4. The Indiana toll road used to have some of the cleanest bathrooms you could find on the road. After the lease they went downhill quickly. While not the grossest you'll see, they hover a bit below average. Am not sure if this is indicative of the entire deal or merely a portion of it. But the goals of anyone taking over the lease will always be at odds. The fewer repairs they make, the more money they earn since they have a virtual monopoly on travel from Cleveland to Chicago. So they only comply to satisfy the rules. It's hard to hand public works over to private enterprise. The incentives are misaligned. In true competition, you'd have multiple roads, each build by different companies motivated to make theirs more attractive. Working to attract customers is very different than working to maximize profit on people who have no choice but to choose your road. Of course, we all know two roads would be even more ridiculous.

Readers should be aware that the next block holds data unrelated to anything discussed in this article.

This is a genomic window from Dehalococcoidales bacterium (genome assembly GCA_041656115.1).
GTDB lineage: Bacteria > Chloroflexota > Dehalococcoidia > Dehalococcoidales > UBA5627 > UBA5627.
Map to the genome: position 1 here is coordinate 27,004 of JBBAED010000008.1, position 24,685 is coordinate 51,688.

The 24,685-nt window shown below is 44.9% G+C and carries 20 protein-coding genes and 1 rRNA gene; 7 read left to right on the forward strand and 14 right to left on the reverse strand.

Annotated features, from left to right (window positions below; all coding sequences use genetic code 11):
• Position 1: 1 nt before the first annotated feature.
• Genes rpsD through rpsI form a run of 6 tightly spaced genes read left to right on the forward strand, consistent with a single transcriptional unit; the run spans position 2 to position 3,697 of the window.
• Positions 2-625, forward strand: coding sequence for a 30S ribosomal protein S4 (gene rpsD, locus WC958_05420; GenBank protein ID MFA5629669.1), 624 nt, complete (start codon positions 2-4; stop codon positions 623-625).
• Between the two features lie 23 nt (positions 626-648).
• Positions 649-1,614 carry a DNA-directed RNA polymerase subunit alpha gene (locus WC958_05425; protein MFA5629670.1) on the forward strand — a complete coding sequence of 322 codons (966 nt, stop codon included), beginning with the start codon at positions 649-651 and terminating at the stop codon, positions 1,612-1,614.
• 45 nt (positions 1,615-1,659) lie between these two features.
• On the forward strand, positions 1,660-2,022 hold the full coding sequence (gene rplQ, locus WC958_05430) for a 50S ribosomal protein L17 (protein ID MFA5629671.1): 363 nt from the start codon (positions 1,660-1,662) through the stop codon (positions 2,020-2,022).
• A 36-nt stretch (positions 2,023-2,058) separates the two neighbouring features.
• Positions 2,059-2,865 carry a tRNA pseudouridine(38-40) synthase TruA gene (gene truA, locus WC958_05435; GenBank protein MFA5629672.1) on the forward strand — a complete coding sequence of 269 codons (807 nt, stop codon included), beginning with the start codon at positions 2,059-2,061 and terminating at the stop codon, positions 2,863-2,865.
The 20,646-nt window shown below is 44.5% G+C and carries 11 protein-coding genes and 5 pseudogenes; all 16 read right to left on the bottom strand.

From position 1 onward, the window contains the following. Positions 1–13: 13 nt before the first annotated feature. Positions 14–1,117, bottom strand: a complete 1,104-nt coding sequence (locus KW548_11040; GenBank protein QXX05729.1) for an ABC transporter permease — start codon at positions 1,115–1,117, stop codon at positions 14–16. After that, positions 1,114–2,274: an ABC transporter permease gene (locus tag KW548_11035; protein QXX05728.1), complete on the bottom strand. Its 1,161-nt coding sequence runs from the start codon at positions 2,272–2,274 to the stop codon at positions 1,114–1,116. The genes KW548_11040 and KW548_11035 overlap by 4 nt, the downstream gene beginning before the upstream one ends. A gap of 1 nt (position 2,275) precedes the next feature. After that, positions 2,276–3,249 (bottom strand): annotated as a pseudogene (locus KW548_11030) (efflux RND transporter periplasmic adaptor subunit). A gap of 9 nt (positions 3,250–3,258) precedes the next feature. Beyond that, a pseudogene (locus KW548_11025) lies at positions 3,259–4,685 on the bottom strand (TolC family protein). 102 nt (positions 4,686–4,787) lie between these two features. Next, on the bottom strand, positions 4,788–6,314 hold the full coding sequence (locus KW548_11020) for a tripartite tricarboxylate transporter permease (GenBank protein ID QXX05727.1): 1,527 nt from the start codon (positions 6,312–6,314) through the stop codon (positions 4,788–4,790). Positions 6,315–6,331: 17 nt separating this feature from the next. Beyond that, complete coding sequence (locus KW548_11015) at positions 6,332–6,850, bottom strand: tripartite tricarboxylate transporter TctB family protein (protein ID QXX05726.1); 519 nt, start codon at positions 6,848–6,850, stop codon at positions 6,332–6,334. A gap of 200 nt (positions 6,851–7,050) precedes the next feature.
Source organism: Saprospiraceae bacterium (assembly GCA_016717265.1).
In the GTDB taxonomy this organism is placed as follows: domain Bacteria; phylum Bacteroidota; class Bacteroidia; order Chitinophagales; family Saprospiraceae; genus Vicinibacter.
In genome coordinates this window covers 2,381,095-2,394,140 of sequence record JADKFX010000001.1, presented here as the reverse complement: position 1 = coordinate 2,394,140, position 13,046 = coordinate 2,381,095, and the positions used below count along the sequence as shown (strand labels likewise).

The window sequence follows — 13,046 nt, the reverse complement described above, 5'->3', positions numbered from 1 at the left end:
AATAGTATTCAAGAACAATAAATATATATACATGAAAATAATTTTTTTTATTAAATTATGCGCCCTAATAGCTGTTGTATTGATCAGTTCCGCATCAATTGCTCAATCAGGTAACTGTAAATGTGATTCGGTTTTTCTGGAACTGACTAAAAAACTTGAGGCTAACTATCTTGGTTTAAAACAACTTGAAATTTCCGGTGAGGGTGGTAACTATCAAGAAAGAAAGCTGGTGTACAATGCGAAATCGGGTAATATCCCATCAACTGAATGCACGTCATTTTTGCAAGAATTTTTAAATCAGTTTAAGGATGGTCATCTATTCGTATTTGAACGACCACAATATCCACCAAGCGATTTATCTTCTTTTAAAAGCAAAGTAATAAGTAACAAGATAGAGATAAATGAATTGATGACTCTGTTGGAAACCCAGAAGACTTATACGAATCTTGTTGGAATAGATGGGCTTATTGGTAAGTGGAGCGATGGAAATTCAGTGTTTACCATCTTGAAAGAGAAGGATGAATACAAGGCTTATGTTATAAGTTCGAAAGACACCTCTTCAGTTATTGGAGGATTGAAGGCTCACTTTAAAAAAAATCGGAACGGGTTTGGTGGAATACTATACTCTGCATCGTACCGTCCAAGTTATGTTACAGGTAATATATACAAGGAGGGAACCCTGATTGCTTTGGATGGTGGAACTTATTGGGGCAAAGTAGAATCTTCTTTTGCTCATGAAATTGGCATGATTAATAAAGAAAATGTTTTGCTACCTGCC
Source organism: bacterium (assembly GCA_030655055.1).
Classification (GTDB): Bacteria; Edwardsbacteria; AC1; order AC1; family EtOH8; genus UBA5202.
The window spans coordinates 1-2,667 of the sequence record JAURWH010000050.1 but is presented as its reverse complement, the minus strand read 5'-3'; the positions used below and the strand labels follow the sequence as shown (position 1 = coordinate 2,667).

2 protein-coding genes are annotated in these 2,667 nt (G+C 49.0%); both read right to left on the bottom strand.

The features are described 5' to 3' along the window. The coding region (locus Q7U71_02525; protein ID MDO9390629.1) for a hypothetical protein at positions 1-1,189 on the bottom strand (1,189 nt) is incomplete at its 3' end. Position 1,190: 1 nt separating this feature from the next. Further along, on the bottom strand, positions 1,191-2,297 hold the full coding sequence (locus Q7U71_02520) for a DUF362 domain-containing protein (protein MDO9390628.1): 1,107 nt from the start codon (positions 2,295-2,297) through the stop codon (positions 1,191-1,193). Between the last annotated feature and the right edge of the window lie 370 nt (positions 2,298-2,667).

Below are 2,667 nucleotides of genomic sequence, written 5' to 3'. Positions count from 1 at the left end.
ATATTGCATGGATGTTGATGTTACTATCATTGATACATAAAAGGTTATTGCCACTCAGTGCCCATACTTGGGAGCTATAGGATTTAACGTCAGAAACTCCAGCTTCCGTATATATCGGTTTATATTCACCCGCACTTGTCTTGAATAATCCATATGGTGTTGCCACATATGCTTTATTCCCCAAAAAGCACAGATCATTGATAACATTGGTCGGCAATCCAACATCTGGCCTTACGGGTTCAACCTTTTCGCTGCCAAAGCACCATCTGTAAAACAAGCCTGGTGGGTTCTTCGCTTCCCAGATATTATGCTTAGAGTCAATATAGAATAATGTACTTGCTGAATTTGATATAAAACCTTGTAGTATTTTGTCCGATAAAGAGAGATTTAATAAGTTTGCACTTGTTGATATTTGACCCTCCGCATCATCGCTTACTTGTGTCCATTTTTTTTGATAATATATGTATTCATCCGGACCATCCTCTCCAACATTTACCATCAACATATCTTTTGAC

5. The State is in a perfect position. The consortium overpaid for leasing the toll road. Good for the State. The money they paid is being used across the State to upgrade roads and bridges and employ people at at time most of the country is scrambling to fund basic repairs. Good for the State. Indiana taxpayers are no longer subsidizing the toll roads to the tune of millions a year as we had for the last 20 years because the legislature did not have the guts to raise tolls. Good for the State. If the consortium fails, they either find another operator, acceptable to the State, to buy them out or the road gets turned back over to the State and we keep the Billions. Good for the State. Pat Bauer is no longer the Majority or Minority Leader of the House. Good for the State. Anyway you look at this, the State received billions of dollars for an assett the taxpayers were subsidizing, the State does not have to pay to maintain the road for 70 years. I am having trouble seeing the downside.